Assessing the Socio-Economic Impact of COVID-19 on Forcibly Displaced People – Thematic Letter # 1: The Case of Kenya – Kenya

Important findings

 New microdata from a high-frequency telephone survey in Kenya shows that pandemic-related fear among refugee households is particularly high compared to the surrounding host community and increases over time.

 The employment gap between refugees and nationals was large before the pandemic and remains large throughout the pandemic due to widespread job losses.

 Although refugee employment is recovering, it is slower than domestic employment and the crisis has widened the gender employment gap among refugees.

 Reducing food intake is a common response reported by both refugees and locals to help cope with the loss of income. It is noteworthy that the proportion of refugees reporting that they can go a full day without food is higher than that of residents, suggesting severe food insecurity in refugee households.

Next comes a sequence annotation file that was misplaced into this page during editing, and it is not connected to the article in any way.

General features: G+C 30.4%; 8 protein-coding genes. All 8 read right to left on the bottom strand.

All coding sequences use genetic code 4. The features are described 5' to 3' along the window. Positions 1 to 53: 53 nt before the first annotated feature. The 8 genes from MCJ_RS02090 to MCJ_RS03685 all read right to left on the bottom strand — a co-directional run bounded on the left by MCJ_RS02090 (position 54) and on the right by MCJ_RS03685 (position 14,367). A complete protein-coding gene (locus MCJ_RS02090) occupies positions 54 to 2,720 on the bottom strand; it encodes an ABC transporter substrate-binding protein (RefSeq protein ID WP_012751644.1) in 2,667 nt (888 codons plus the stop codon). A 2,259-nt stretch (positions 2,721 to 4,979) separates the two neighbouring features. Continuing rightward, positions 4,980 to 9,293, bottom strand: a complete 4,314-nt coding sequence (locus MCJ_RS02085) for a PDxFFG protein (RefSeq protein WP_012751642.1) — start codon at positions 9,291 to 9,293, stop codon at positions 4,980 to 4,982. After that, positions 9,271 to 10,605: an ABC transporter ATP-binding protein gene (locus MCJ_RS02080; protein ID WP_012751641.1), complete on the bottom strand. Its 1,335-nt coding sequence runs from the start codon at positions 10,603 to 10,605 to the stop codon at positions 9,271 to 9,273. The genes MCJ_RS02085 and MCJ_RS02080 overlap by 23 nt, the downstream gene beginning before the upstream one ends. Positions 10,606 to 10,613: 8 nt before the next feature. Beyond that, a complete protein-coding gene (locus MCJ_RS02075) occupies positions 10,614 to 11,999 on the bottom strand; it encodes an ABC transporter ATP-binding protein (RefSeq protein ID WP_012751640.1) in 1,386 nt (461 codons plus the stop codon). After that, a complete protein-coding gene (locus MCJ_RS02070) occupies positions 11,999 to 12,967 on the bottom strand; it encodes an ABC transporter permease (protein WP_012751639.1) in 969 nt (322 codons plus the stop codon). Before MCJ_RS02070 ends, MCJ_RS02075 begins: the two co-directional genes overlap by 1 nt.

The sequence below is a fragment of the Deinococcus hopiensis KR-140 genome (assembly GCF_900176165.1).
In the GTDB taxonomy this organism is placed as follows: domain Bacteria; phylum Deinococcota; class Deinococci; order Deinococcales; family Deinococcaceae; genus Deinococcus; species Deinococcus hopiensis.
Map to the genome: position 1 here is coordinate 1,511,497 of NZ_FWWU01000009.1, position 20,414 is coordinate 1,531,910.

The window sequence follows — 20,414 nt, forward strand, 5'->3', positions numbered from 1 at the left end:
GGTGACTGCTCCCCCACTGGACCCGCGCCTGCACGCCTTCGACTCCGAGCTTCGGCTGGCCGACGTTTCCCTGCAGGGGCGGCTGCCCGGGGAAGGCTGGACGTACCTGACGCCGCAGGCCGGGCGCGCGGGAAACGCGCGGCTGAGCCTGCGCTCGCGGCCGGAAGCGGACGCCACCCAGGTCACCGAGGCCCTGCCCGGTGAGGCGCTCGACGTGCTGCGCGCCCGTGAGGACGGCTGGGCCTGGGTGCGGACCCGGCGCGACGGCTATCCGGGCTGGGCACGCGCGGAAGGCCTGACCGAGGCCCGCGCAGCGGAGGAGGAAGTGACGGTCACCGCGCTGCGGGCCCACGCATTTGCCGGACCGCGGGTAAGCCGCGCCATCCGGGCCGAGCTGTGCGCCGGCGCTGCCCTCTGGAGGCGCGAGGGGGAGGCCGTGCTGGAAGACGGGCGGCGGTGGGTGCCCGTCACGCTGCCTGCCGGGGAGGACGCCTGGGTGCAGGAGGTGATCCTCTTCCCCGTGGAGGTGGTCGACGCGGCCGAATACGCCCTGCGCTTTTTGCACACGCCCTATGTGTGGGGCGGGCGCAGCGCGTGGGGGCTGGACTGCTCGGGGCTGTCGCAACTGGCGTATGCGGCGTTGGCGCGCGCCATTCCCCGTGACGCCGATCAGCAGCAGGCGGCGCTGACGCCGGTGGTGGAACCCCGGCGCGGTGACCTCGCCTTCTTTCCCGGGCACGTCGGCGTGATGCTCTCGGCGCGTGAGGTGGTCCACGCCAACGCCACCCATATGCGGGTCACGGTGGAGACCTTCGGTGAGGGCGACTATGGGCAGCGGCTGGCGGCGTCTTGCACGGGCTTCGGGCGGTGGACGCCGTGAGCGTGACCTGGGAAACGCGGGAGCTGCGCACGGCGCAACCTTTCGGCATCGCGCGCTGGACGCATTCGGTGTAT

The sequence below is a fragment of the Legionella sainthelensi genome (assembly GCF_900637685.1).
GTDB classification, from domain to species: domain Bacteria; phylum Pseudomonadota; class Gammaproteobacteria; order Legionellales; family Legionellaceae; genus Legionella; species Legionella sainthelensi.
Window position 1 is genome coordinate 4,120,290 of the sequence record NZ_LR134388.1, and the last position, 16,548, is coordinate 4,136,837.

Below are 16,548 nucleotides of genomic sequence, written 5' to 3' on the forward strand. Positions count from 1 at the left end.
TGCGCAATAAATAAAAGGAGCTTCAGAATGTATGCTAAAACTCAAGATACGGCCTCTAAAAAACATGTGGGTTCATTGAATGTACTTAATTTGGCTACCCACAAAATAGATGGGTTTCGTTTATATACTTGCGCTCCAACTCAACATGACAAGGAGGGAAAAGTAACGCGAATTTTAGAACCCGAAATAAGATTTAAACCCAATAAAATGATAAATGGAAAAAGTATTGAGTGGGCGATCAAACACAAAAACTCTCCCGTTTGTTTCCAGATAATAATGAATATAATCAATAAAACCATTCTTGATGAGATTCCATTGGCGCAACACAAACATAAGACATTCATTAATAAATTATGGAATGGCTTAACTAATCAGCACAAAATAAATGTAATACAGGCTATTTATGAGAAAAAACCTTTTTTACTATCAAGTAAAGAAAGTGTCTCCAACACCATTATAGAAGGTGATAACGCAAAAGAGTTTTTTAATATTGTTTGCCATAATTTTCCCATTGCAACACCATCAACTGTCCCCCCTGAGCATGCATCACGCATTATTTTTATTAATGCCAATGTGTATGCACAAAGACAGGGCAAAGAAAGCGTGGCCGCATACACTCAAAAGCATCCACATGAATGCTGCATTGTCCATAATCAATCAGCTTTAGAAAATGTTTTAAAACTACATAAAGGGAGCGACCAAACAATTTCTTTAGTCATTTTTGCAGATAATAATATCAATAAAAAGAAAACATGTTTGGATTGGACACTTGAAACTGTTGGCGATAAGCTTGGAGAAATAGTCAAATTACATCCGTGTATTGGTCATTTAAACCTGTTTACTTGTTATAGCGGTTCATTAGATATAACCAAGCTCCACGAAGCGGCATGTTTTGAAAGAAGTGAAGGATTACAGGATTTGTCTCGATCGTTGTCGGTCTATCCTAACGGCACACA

 UNHCR’s Livelihood Response in Kenya aims to address the disproportionate impact of COVID-19 on refugees and other Forced Displacement (FDP) through the distribution of masks and toiletries, as well as cash assistance. The provision of this and other immediate and medium-term support is planned with a view to the inclusion and autonomy of sustainable economic development.

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